The news last month that Accenture Interactive bought Droga5 is no surprise for those of us in the industry. Our take on a creative shop being bought by a consulting firm – and why it makes sense to hire someone for whom math and magic are already built in.
John: Deven, I know you’re in Paris enjoying some fromage and some vin and some well-deserved vacation time with your lovely wife, but thanks for checking in for Man Vs. Machine.
Deven: Bonjour! Yes this is some interesting news on the agency merger front. But it’s something that has quietly been happening and will continue to happen. As more consulting firms build in marketing “arms,” like Accenture did with Accenture Interactive, they realize they’re missing the creative chops and need to either outsource it or just acquire it. It’s another one of those “big duh” moments. But could provide huge benefits for clients.
John: Yes, looking at it from afar, it seems like a brilliant move.
Deven: I like what Droga5’s founder and creative chairman, David Droga, said about the merger in the April 8 edition of Adweek: “This is where business is going. Math and magic need each other.” That is absolutely true and on-point. But you said the move “seems like” a brilliant one. Are you skeptical?
John: Well, David Droga also said he would never sell. Here’s this incredible independent agency known for incredible work – they’ve worked with Under Armour, Chase, Google. Acclaimed campaigns. This shop proves why brands still need marketing and advertising: to become known entities that stand for something in the mind of the consumer.
Deven: Were they the last vanguard of the traditional agency?
John: Absolutely not. Droga5 is certainly not the last, or even that traditional, but they seemed to imbue a spirit of independence and creativity that served as a beacon for those of us in the independent, highly creative agency sector. Let me be clear: Agencies everywhere are doing great work, albeit for lower-profile brands. And we’re engaging a host of vendors, partners and platforms to create data-driven campaigns. We’re using 1:1 personalization to target our audiences. We’re getting better results than we’ve ever gotten, without having to do away with that “magic” part that got us all in this business to begin with.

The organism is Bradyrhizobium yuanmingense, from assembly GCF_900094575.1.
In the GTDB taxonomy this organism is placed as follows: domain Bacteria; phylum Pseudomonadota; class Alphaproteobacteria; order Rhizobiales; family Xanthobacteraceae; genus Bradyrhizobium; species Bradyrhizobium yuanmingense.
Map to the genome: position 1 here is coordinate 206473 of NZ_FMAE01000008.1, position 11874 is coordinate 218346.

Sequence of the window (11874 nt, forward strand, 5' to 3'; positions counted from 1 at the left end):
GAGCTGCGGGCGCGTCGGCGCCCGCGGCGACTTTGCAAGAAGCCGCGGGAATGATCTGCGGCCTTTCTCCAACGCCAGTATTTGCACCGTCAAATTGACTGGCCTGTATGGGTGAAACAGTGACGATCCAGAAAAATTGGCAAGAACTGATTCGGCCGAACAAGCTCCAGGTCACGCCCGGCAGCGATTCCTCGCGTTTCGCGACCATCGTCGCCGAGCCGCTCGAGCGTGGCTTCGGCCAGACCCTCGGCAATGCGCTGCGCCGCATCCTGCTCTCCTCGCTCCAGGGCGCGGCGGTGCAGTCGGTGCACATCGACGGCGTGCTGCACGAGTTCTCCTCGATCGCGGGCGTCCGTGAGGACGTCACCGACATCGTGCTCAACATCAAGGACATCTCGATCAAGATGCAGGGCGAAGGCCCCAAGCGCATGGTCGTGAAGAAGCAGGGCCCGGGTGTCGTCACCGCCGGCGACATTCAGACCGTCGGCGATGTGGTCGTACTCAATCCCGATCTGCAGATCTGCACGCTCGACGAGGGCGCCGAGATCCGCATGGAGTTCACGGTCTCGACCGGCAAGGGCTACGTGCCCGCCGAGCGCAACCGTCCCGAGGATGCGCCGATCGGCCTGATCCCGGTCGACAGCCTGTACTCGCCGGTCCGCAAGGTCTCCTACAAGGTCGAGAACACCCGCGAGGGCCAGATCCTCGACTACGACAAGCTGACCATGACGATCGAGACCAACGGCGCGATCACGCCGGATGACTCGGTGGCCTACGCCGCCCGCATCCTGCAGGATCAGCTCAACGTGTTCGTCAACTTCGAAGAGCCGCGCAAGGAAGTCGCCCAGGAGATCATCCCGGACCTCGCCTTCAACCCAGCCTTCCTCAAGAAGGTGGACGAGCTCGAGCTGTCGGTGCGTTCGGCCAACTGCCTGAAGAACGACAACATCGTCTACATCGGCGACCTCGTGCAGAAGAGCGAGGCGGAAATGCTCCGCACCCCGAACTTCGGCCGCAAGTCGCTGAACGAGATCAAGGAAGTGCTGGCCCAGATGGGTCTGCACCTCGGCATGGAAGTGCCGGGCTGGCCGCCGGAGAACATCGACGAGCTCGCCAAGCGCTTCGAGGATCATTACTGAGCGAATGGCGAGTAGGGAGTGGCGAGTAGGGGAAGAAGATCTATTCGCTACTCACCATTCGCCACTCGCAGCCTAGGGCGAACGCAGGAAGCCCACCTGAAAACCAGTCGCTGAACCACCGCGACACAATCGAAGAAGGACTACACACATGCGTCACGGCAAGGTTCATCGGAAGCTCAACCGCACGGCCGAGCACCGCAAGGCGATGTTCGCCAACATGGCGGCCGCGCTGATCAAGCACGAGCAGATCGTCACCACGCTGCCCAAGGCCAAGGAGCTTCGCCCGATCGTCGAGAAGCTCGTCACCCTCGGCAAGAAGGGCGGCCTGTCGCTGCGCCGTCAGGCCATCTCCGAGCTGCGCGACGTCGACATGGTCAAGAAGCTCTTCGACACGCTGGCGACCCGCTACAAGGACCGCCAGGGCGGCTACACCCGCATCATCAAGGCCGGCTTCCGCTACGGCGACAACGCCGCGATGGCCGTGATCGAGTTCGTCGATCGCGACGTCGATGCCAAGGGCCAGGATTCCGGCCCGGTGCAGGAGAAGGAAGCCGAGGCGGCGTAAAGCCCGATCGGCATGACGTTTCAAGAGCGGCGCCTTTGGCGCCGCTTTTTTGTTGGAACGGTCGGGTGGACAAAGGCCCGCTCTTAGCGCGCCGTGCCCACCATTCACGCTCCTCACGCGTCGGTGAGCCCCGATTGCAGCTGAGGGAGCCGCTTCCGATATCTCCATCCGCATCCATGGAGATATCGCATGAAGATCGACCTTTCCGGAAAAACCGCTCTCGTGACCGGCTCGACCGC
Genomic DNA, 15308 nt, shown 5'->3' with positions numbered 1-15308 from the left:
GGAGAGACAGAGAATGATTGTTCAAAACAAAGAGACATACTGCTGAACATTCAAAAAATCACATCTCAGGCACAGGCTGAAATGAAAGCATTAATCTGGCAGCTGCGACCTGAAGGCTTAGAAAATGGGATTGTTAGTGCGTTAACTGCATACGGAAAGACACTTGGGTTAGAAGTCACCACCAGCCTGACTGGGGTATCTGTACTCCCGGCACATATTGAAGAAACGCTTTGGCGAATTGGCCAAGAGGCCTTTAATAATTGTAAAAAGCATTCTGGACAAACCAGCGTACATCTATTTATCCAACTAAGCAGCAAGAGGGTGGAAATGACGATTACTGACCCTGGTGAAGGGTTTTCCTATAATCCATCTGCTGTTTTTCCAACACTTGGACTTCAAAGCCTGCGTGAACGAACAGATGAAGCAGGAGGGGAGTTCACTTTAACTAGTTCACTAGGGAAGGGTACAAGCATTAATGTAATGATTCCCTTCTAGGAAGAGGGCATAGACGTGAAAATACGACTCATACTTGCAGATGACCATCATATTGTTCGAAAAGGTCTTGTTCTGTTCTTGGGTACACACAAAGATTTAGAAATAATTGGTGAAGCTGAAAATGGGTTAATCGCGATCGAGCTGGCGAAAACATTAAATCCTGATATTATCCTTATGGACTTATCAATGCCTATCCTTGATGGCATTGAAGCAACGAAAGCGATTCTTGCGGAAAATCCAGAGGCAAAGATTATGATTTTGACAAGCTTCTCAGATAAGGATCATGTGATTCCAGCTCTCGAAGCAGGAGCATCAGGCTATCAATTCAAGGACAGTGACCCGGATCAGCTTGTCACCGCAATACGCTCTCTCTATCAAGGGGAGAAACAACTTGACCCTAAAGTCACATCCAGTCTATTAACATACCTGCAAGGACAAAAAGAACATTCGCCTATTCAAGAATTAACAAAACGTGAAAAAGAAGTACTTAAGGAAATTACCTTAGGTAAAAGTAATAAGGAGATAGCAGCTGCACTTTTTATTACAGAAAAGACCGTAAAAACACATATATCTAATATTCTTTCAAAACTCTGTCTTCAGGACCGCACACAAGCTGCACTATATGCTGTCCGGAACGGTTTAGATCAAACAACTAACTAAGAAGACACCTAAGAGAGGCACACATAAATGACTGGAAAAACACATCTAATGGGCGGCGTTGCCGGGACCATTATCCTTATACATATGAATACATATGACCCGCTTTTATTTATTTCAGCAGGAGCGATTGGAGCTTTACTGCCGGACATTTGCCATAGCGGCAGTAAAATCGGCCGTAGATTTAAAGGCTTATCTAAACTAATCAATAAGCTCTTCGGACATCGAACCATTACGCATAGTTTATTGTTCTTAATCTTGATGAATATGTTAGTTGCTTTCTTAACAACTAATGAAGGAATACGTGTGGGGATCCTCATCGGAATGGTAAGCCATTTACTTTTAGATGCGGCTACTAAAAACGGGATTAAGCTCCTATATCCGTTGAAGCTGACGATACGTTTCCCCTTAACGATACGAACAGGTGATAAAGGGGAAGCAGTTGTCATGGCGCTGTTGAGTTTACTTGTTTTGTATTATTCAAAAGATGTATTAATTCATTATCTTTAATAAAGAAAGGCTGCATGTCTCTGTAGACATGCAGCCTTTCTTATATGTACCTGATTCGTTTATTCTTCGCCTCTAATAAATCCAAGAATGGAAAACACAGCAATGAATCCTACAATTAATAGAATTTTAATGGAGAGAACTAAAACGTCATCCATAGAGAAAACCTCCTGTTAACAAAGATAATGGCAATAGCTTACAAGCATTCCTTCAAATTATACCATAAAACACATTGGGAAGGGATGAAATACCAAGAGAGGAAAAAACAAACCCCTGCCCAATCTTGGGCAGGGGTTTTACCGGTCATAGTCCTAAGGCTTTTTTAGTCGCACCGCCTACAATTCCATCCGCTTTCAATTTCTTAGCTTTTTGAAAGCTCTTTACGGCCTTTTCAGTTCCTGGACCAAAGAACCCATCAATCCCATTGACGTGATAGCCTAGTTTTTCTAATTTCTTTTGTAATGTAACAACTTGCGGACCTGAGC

Deven: Is it evidence of too much math, not enough magic?
John: Maybe. And like the math is overtaking the magic. Posing as a good thing, but is it really? As data-driven and intelligent as content platforms are today, there are still plenty of fails. Look at the YouTube fail during the fire at Notre Dame Cathedral last month. Their tool for appending accurate information to sensitive content failed during the Notre Dame fire. Instead of providing details about the event alongside three news accounts’ live streams, YouTube’s algorithm added a box explaining the September 11th terrorist attacks – completely unrelated, and pretty dangerous misinformation.
Deven: Just playing Devil’s Advocate here…what does somewhat-still-fallible AI have to do with a consulting firm buying a creative shop? And couldn’t you argue that a consulting firm partnering up with a creative agency could result in a razor-sharp marketing organization that drives genius results for clients?
John: It comes back to the essential tension between Man and Machine, I think. And in this case, an Accenture represents the machine. Extremely data-driven, numbers-oriented. Analytical. There’s a place for that, but in conjunction with a little magic, a little human intuition, which is required in situations where we need to persuade each other. Remember, Droga5 is being acquired by Accenture – they’re not just merging.
Deven: So the Accenture folks are machines, eating the human souls of Droga5?
John: I can hear you laughing from here, and I’m not trying to say Accenture are a bunch of number zombies…but, look, OA is a highly creative shop. We’ve never even called ourselves an advertising agency, and our extensive experience with direct marketing means results are, and always have been, everything. We will engage every level of the Martech stack to ensure that our audience is informing our messaging, and we will sort through all the available data at every step of a campaign to ensure that our messaging is resonating. But there’s a magic required to persuade someone to choose a brand. We creatives – we humans – are pretty good at this. I’d prefer to see our industry lead with magic, and shift with math. Not the other way around.
Deven: I hear you on the magic. Being in Paris is pretty magical – even with the tragedy at Notre Dame. I’m headed over there to see it for myself tomorrow.
John: Yes – you’ll be getting what the rest of us back home cannot – a human, in-person perspective. No wrong captions or anything. It will be difficult to absorb, but it will be through your own eyes – and there’s something pretty magical about that.